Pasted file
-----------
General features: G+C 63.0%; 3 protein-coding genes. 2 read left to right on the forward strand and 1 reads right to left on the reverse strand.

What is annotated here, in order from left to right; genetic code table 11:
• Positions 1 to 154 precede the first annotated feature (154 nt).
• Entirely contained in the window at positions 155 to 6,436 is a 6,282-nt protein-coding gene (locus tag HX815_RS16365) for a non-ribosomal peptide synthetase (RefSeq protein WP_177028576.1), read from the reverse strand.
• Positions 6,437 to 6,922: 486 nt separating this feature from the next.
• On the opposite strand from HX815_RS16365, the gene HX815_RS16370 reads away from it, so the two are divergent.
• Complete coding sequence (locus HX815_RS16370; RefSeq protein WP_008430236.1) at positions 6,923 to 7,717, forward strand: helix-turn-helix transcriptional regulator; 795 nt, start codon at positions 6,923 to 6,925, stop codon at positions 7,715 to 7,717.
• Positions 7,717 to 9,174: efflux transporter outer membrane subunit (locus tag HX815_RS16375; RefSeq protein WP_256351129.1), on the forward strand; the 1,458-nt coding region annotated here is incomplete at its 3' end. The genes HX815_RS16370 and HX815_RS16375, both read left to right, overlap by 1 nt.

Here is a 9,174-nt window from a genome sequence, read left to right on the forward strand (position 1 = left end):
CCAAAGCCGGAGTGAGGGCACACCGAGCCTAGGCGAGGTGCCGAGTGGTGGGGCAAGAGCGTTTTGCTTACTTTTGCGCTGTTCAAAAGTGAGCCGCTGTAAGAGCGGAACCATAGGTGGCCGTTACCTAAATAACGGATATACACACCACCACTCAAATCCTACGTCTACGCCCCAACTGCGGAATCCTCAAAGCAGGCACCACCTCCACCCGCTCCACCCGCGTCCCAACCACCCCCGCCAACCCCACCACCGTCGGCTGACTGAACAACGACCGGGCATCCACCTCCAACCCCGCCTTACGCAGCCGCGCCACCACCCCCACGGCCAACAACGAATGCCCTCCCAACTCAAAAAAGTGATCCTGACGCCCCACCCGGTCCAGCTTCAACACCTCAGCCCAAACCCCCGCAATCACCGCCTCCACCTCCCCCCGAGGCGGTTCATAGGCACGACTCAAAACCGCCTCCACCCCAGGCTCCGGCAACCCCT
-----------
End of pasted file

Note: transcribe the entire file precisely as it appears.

General features: G+C 63.0%; 3 protein-coding genes. 2 read left to right on the forward strand and 1 reads right to left on the reverse strand.

What is annotated here, in order from left to right; genetic code table 11:
• Positions 1 to 154 precede the first annotated feature (154 nt).
• Entirely contained in the window at positions 155 to 6,436 is a 6,282-nt protein-coding gene (locus tag HX815_RS16365) for a non-ribosomal peptide synthetase (RefSeq protein WP_177028576.1), read from the reverse strand.
• Positions 6,437 to 6,922: 486 nt separating this feature from the next.
• On the opposite strand from HX815_RS16365, the gene HX815_RS16370 reads away from it, so the two are divergent.
• Complete coding sequence (locus HX815_RS16370; RefSeq protein WP_008430236.1) at positions 6,923 to 7,717, forward strand: helix-turn-helix transcriptional regulator; 795 nt, start codon at positions 6,923 to 6,925, stop codon at positions 7,715 to 7,717.
• Positions 7,717 to 9,174: efflux transporter outer membrane subunit (locus tag HX815_RS16375; RefSeq protein WP_256351129.1), on the forward strand; the 1,458-nt coding region annotated here is incomplete at its 3' end. The genes HX815_RS16370 and HX815_RS16375, both read left to right, overlap by 1 nt.

Here is a 9,174-nt window from a genome sequence, read left to right on the forward strand (position 1 = left end):
CCAAAGCCGGAGTGAGGGCACACCGAGCCTAGGCGAGGTGCCGAGTGGTGGGGCAAGAGCGTTTTGCTTACTTTTGCGCTGTTCAAAAGTGAGCCGCTGTAAGAGCGGAACCATAGGTGGCCGTTACCTAAATAACGGATATACACACCACCACTCAAATCCTACGTCTACGCCCCAACTGCGGAATCCTCAAAGCAGGCACCACCTCCACCCGCTCCACCCGCGTCCCAACCACCCCCGCCAACCCCACCACCGTCGGCTGACTGAACAACGACCGGGCATCCACCTCCAACCCCGCCTTACGCAGCCGCGCCACCACCCCCACGGCCAACAACGAATGCCCTCCCAACTCAAAAAAGTGATCCTGACGCCCCACCCGGTCCAGCTTCAACACCTCAGCCCAAACCCCCGCAATCACCGCCTCCACCTCCCCCCGAGGCGGTTCATAGGCACGACTCAAAACCGCCTCCACCCCAGGCTCCGGCAACCCCT